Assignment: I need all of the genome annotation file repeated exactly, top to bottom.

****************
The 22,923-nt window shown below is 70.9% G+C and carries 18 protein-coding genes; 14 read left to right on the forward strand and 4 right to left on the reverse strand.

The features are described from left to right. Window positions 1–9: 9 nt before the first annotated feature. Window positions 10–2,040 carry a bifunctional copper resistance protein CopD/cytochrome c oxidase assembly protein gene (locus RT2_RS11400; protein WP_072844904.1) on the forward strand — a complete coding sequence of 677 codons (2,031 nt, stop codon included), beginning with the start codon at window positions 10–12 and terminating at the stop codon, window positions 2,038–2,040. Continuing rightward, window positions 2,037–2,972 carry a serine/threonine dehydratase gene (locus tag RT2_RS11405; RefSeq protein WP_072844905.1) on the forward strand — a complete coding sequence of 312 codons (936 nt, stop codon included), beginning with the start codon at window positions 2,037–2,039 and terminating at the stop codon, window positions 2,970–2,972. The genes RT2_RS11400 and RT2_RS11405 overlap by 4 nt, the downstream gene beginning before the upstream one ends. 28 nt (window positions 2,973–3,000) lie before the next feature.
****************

The 22,923-nt window shown below is 70.9% G+C and carries 18 protein-coding genes; 14 read left to right on the forward strand and 4 right to left on the reverse strand.

The features are described from left to right. Window positions 1–9: 9 nt before the first annotated feature. Window positions 10–2,040 carry a bifunctional copper resistance protein CopD/cytochrome c oxidase assembly protein gene (locus RT2_RS11400; protein WP_072844904.1) on the forward strand — a complete coding sequence of 677 codons (2,031 nt, stop codon included), beginning with the start codon at window positions 10–12 and terminating at the stop codon, window positions 2,038–2,040. Continuing rightward, window positions 2,037–2,972 carry a serine/threonine dehydratase gene (locus tag RT2_RS11405; RefSeq protein WP_072844905.1) on the forward strand — a complete coding sequence of 312 codons (936 nt, stop codon included), beginning with the start codon at window positions 2,037–2,039 and terminating at the stop codon, window positions 2,970–2,972. The genes RT2_RS11400 and RT2_RS11405 overlap by 4 nt, the downstream gene beginning before the upstream one ends. 28 nt (window positions 2,973–3,000) lie before the next feature.